Important: Folic acid should always be taken in its active form. When taking vitamin K, it should always also include the vitamin K subtype.

Micronutrients with high bioavailability and digestibility

In many micronutrients, there are different chemical compounds. This applies in particular to minerals. The body is able to absorb and utilize some of these compounds better than others − this means their bioavailability is higher. This can also improve the efficiency or digestibility. Below, you will find three examples of recommended compounds. There are, however, many more. In our nutritional articles you will find out all you need to know.

  • Iron: Iron fumarate or iron pyrophosphate microcapsules, instead of iron citrate or iron carbonate
  • Vitamin B12: E.g., Methylcobalamin instead of Cyanocobalamin
  • Zinc: Zinc citrate or zinc gluconate instead of zinc oxide

Dosage Form

Hard capsules

In one hand there is a capsule, and the other is holding a glass of water.
The are many dosage forms for micronutrient preparations, e.g., capsules, powders, and tablets. Image: AntonioGuillem/iStock/Getty Images Plus

Hard capsules may be manufactured using gelatin or modified cellulose. Cellulose capsules are suitable for vegetarians and vegans. Hard capsules are the recommended dosage form:

  • Easy to swallow: Capsules easily slide down the esophagus using the saliva.
  • High-Grade Purity: Usually, no auxiliary substances are necessary during the manufacturing process.


Soft Capsules

Soft capsules made from gelatin are used for the delivery of products like fish oil or borage oil. This enables a precise dose to be administered, protects against oxidization, and masks unwanted smells or tastes. Unfortunately, these are not suitable for vegetarians.

However, there are vegetarian-friendly alternatives available, such as soft capsules made from carrageen, algae, or modified starch. Although, there is now discussion among some experts about the possibility of carrageen posing a risk to health. It is possible that carrageen can trigger allergy-like symptoms. Therefore, it is important to keep carrageen intake levels as low as possible. The disadvantages of algae and modified starch are: They often require auxiliary substances to allow oil to be encapsulated using these plant-based alternatives. Therefore, if you don't have to avoid gelatin on ethical grounds, soft capsules made from gelatin are the best option.


Tablets are cheap to produce and are often the preferred form for cheaper preparations. Compared to capsules, they have some disadvantages:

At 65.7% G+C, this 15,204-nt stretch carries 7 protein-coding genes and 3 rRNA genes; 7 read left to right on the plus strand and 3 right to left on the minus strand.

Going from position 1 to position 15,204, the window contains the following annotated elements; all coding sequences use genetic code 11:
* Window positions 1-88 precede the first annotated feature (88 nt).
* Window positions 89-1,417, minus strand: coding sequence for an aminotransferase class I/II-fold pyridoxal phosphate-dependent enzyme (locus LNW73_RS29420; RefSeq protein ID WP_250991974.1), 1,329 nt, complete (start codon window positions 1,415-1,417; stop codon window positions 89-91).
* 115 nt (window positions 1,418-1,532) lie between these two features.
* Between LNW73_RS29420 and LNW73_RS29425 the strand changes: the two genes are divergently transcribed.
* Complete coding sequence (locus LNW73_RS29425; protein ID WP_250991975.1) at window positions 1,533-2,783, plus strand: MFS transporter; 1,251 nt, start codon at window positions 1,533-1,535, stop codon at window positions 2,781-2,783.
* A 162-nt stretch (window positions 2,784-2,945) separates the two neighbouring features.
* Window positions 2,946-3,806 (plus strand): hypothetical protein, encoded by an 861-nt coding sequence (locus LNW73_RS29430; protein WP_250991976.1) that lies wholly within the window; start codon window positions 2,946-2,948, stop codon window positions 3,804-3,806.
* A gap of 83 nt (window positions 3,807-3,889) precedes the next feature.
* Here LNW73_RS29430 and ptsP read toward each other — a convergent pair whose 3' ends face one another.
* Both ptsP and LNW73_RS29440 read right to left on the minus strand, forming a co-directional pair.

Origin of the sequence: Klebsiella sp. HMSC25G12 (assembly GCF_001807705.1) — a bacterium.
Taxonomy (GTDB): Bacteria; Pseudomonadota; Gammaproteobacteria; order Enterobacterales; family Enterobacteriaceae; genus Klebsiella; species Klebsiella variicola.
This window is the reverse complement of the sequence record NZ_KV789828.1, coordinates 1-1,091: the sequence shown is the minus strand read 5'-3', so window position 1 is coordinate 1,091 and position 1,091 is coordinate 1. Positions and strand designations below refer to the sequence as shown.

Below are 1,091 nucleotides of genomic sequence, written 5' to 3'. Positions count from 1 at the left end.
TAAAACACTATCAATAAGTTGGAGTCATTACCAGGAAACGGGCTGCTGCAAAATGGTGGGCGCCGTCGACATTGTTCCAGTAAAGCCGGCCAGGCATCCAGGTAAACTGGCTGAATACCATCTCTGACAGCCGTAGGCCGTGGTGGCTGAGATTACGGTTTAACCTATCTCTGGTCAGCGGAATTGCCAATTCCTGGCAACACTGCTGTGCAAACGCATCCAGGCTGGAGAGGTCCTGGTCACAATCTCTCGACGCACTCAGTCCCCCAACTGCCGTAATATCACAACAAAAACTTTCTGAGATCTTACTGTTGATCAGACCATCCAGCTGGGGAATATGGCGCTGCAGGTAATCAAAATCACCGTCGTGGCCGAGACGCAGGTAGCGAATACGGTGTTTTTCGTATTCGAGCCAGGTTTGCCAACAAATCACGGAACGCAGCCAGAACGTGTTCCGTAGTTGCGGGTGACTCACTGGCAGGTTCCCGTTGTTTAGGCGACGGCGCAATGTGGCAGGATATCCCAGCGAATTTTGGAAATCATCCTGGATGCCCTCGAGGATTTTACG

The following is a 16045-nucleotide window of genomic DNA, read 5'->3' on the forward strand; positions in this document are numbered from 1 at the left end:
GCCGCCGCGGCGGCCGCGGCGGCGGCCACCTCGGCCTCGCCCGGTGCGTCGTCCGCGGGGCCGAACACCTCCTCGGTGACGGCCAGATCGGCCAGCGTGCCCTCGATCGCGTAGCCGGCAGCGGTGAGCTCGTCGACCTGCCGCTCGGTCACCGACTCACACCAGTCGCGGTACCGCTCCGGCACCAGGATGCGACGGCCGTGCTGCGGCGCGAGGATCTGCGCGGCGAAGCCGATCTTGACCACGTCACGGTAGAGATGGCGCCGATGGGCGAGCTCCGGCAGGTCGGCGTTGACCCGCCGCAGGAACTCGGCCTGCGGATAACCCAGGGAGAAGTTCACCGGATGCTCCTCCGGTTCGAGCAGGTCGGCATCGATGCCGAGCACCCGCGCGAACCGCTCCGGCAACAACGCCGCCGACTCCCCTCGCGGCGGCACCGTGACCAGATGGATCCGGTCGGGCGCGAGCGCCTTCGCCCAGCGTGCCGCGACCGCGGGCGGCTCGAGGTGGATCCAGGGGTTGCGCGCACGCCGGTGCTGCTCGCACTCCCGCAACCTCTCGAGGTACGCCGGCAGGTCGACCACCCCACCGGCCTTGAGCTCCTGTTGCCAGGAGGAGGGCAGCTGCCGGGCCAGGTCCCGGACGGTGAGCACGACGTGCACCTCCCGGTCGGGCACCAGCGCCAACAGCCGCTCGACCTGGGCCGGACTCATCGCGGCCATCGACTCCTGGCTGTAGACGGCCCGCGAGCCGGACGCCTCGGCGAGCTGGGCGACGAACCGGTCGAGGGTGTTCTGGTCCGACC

• Ease of swallowing: Tablets don't "swim" on the saliva, but stick on the tongue. To stop this happening, the tablets often have a coating, which is an additional auxiliary substance.
  • Auxiliary substance: Many tablets require auxiliary substances for stability or to make them easier to swallow.

Tablets are a better option when

  • a product is only able to perform its function in tablet form or
  • the encapsulation of the product is not possible and
  • the tablets can be produced with the lowest amount of additives possible.

An example is lozenges, where the active substance targets the mucous membranes of the mouth or throat.

Dropper Bottles

Some types of preparations, such as liquid vitamin D, are sold in dropper bottles. This is useful for those who have problems swallowing capsules. These preparations are recommended when they do not contain unnecessary additives such as colorings, flavorings, sweeteners, or preservatives.


If the dose of a certain preparation is too high for it to be delivered via capsules or another dosage form, powder is often used. The power is usually mixed into water then drunk. Examples of this are fiber and drinkable gelatin. It is important to ensure that the active substances are as pure as possible and that the preparation does not contain unnecessary additives.


Protein shakes help optimize protein intake, e.g., athletes or those on a diet. Protein shakes can also be a suitable option in the treatment of cancer and immune deficiencies, or after surgery. Unfortunately, they are hardly available without added sweeteners and flavorings. Therefore, it is recommended to use shakes which are less sweet and not excessively flavored. Also, the quality of the protein is important. There are two numbers used to display protein quality: The Chemical Score and the Biological Value. Good protein has a Chemical Score of at least 100, better if over 150, and a Biological Value above 75.

Effervescent Tablets and Powders

Effervescent tablets usually contain unnecessary additives which can be damaging in the event of illness or hypersensitivities: Colorings, flavorings, sweeteners, and other substances which help the powder dissolve. Also, some of the ingredients remain in the glass and require an additional rinse. Therefore, these preparations should only be used when there is no other alternative.

Drink Bottles, Ampules, or other Drink Preparations

Similar to effervescent tablets, most ready-made drink preparations from bottles or ampules, contain colorings, flavorings, and sweeteners. Some products also contain preservatives. They often also contain emulsifying agents to stop the ingredients from settling. It is common for one bottle to be used per day: This is expensive and bad for the environment. When possible, avoid the use of such preparations.


Sprays are rarely used. They are only suitable for individual application and have high production costs. They are useful when using coenzyme Q10 sprayed directly onto the gums to treat periodontitis and reduce inflammation.


High-quality micronutrients have to fulfill numerous criteria to be deemed suitable for a course of therapy or for long-term use.

  • Free from allergens and contaminants
  • High-quality raw materials, sensible doses and combinations
  • No unnecessary additives, such as colorings, flavorings, preservatives, and sweeteners
  • Suitable dosage form, such as capsules and powders

The information listed on our website can help you evaluate various micronutrients preparations and create an optimal combination for your needs.



Geyer H et al. (2004): Analysis of Non-Hormonal Nutritional Supplements for Anabolic-Androgenic Steroids – Results of an International Study. Int J Sports Med 25: 124-129